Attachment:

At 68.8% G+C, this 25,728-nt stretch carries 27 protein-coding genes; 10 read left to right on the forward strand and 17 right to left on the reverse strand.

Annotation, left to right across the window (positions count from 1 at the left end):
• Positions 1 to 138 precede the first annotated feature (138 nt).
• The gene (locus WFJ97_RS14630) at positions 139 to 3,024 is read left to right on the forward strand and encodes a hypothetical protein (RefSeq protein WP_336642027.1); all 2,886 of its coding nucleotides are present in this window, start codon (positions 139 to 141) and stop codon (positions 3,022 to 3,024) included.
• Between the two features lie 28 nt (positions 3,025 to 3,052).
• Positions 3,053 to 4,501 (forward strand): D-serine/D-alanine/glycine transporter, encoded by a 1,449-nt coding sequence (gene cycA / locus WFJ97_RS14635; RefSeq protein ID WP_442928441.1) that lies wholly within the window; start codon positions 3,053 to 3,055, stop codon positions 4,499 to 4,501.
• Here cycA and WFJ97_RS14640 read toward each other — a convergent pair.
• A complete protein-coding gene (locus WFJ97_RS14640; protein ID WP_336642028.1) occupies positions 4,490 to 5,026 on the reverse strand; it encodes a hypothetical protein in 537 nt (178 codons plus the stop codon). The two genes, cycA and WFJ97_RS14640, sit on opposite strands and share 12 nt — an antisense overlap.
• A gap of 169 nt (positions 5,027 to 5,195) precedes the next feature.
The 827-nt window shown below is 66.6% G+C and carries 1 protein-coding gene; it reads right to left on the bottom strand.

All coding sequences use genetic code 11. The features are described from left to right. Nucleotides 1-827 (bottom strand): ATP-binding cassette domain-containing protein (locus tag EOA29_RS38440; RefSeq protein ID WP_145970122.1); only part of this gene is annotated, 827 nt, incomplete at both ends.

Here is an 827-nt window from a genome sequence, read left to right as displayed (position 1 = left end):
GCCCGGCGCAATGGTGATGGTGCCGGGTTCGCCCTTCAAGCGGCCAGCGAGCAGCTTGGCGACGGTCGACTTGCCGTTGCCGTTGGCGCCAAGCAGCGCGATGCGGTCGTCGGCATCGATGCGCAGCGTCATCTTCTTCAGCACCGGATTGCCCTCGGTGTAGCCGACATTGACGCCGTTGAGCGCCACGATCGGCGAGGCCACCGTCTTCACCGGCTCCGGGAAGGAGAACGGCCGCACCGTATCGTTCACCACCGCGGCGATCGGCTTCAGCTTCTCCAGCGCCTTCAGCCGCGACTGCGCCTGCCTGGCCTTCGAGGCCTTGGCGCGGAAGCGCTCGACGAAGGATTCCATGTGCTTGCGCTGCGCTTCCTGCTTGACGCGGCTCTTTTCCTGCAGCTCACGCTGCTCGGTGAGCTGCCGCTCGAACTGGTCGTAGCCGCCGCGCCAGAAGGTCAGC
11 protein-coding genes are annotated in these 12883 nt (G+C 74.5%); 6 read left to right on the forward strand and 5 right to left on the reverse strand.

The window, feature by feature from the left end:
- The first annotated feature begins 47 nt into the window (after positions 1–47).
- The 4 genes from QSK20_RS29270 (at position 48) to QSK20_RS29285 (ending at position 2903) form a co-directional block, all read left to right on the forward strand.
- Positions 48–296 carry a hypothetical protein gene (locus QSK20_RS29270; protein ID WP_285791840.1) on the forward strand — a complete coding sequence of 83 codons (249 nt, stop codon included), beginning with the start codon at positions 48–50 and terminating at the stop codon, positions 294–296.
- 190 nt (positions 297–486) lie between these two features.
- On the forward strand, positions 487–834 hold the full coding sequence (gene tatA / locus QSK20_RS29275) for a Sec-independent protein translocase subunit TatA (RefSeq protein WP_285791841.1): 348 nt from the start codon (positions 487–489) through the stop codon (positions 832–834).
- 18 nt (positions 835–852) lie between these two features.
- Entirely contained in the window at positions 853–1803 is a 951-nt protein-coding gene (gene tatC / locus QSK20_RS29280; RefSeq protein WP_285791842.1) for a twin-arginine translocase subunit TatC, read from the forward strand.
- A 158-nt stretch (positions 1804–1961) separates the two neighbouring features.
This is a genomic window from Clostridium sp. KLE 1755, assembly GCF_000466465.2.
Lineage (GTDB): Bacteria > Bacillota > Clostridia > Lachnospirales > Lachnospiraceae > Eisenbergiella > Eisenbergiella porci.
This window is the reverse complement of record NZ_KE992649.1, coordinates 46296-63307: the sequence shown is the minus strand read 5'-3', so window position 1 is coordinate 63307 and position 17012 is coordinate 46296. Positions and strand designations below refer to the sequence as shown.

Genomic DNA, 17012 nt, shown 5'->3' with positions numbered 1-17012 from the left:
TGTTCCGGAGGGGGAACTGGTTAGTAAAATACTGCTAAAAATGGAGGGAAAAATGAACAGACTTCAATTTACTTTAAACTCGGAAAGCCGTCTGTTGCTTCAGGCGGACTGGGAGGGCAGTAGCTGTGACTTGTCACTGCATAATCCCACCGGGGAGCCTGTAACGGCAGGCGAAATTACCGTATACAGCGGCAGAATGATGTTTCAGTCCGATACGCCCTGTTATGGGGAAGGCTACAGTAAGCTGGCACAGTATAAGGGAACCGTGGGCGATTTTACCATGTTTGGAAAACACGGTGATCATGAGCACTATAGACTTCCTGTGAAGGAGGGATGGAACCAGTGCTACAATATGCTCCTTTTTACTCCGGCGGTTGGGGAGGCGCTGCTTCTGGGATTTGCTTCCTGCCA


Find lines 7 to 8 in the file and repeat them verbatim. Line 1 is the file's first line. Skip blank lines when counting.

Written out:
• Here cycA and WFJ97_RS14640 read toward each other — a convergent pair.
• A complete protein-coding gene (locus WFJ97_RS14640; protein ID WP_336642028.1) occupies positions 4,490 to 5,026 on the reverse strand; it encodes a hypothetical protein in 537 nt (178 codons plus the stop codon). The two genes, cycA and WFJ97_RS14640, sit on opposite strands and share 12 nt — an antisense overlap.